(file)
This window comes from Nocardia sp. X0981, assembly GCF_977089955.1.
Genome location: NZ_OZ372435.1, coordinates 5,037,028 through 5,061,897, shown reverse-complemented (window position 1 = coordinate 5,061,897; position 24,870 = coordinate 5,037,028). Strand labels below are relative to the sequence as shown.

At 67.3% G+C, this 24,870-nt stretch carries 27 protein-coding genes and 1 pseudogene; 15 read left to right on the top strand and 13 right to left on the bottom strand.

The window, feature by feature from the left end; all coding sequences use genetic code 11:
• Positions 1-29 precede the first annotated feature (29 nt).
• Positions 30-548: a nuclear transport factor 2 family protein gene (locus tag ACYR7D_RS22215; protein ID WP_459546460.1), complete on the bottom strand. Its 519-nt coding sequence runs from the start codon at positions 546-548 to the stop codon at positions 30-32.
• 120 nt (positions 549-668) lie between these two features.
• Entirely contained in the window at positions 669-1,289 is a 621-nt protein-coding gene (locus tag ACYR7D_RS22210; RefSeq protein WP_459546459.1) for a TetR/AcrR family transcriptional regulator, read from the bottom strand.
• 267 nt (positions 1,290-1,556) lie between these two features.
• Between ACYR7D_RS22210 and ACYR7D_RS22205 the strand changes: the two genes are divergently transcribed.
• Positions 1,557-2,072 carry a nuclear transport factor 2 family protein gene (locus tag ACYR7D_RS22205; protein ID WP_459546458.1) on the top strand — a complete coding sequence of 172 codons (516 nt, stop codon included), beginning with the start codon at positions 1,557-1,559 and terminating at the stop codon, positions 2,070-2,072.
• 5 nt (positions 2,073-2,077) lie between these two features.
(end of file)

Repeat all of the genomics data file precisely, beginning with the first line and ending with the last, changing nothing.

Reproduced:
This window comes from Nocardia sp. X0981, assembly GCF_977089955.1.
Genome location: NZ_OZ372435.1, coordinates 5,037,028 through 5,061,897, shown reverse-complemented (window position 1 = coordinate 5,061,897; position 24,870 = coordinate 5,037,028). Strand labels below are relative to the sequence as shown.

At 67.3% G+C, this 24,870-nt stretch carries 27 protein-coding genes and 1 pseudogene; 15 read left to right on the top strand and 13 right to left on the bottom strand.

The window, feature by feature from the left end; all coding sequences use genetic code 11:
• Positions 1-29 precede the first annotated feature (29 nt).
• Positions 30-548: a nuclear transport factor 2 family protein gene (locus tag ACYR7D_RS22215; protein ID WP_459546460.1), complete on the bottom strand. Its 519-nt coding sequence runs from the start codon at positions 546-548 to the stop codon at positions 30-32.
• 120 nt (positions 549-668) lie between these two features.
• Entirely contained in the window at positions 669-1,289 is a 621-nt protein-coding gene (locus tag ACYR7D_RS22210; RefSeq protein WP_459546459.1) for a TetR/AcrR family transcriptional regulator, read from the bottom strand.
• 267 nt (positions 1,290-1,556) lie between these two features.
• Between ACYR7D_RS22210 and ACYR7D_RS22205 the strand changes: the two genes are divergently transcribed.
• Positions 1,557-2,072 carry a nuclear transport factor 2 family protein gene (locus tag ACYR7D_RS22205; protein ID WP_459546458.1) on the top strand — a complete coding sequence of 172 codons (516 nt, stop codon included), beginning with the start codon at positions 1,557-1,559 and terminating at the stop codon, positions 2,070-2,072.
• 5 nt (positions 2,073-2,077) lie between these two features.